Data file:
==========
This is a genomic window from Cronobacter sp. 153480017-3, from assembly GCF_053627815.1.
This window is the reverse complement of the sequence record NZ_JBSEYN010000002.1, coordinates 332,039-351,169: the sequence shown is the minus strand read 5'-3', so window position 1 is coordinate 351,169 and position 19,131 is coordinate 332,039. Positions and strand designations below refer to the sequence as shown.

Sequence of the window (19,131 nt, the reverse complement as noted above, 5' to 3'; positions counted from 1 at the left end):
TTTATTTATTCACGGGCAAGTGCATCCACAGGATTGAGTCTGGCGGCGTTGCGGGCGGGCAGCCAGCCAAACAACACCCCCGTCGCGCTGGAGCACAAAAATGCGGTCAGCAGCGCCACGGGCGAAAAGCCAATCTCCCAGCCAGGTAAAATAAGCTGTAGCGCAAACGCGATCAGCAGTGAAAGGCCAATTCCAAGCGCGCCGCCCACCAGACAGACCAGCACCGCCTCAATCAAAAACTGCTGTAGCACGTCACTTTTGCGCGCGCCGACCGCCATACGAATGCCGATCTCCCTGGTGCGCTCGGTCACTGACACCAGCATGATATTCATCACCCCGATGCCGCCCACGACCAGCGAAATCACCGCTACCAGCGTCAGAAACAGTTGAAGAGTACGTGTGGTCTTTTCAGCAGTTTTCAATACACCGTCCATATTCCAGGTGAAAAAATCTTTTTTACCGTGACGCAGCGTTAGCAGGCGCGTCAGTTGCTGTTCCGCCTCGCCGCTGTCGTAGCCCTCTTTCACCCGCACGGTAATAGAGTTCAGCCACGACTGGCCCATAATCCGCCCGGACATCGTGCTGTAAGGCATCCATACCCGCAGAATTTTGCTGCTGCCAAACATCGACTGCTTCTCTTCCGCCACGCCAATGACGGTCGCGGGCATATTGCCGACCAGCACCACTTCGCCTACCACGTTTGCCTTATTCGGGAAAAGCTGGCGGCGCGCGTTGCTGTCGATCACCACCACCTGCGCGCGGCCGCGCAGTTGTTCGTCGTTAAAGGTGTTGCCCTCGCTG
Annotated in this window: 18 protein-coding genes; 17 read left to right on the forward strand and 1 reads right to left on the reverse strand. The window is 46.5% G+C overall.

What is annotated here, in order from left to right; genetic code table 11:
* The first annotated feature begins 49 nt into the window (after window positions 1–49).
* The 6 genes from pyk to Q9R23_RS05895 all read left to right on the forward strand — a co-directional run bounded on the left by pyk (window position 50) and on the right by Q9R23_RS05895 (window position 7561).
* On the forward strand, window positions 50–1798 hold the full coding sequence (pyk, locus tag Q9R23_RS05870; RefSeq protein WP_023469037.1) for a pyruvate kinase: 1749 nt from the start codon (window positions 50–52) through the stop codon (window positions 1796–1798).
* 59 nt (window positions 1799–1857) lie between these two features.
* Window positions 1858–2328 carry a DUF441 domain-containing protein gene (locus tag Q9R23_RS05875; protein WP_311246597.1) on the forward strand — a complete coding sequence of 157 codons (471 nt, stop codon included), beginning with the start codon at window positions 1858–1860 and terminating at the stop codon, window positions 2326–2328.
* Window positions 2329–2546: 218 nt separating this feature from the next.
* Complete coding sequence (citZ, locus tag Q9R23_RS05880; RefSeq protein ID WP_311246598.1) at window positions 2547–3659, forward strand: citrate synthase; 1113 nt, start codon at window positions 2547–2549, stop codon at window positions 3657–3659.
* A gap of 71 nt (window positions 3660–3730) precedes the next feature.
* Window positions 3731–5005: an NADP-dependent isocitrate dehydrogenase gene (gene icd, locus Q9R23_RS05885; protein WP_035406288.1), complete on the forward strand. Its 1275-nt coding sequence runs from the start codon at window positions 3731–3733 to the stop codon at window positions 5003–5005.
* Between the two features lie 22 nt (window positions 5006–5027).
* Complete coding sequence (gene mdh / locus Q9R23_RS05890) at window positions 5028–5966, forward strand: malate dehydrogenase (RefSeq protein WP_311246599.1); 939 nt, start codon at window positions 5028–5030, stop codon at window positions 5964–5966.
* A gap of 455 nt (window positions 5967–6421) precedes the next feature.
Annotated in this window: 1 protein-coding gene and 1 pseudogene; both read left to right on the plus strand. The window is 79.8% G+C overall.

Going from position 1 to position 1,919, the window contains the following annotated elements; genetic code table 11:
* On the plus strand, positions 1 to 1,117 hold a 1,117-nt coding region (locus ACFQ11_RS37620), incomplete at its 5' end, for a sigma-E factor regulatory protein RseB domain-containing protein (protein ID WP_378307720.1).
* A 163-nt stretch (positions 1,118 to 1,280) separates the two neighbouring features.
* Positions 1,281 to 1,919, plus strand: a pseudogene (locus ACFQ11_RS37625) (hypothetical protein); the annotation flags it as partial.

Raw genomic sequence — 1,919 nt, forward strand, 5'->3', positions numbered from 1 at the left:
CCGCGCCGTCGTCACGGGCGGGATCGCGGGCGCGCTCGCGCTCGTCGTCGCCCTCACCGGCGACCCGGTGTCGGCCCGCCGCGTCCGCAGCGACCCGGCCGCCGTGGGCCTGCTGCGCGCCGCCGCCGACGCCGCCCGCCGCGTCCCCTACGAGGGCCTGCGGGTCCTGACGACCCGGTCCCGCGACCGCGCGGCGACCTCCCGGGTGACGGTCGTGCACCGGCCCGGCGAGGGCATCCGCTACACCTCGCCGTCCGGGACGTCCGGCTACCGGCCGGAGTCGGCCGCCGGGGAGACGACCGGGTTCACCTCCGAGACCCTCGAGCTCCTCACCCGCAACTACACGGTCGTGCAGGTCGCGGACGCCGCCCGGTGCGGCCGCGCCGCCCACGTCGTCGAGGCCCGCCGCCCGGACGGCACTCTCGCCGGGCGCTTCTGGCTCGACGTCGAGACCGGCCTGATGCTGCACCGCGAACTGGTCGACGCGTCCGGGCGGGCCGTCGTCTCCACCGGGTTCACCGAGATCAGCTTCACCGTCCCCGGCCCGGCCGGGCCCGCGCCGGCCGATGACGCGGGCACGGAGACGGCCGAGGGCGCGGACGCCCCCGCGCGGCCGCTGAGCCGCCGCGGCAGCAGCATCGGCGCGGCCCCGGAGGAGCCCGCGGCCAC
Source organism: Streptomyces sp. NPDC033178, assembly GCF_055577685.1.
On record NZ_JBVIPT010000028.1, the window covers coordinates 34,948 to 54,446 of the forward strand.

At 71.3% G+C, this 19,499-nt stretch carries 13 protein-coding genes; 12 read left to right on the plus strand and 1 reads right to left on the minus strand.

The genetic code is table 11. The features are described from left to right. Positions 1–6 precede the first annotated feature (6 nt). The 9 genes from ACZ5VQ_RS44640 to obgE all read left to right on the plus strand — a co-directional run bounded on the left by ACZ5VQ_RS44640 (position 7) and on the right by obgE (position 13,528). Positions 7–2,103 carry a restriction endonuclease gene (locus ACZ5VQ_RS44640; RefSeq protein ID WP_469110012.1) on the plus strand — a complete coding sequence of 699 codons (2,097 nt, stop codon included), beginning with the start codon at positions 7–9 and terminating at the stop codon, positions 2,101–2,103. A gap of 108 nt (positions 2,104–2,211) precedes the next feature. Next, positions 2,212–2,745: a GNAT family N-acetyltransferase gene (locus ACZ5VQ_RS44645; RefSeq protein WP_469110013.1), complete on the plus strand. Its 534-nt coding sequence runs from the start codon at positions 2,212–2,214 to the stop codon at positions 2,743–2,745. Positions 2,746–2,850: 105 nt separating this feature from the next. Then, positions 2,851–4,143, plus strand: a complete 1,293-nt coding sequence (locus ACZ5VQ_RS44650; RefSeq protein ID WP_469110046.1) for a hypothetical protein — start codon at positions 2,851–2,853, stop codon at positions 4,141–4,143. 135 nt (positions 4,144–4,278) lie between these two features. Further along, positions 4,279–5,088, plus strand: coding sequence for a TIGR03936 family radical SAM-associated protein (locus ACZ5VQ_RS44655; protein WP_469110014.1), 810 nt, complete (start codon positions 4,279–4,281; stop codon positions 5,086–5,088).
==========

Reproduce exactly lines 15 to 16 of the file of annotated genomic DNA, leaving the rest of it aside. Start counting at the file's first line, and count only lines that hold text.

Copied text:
* Window positions 3731–5005: an NADP-dependent isocitrate dehydrogenase gene (gene icd, locus Q9R23_RS05885; protein WP_035406288.1), complete on the forward strand. Its 1275-nt coding sequence runs from the start codon at window positions 3731–3733 to the stop codon at window positions 5003–5005.
* Between the two features lie 22 nt (window positions 5006–5027).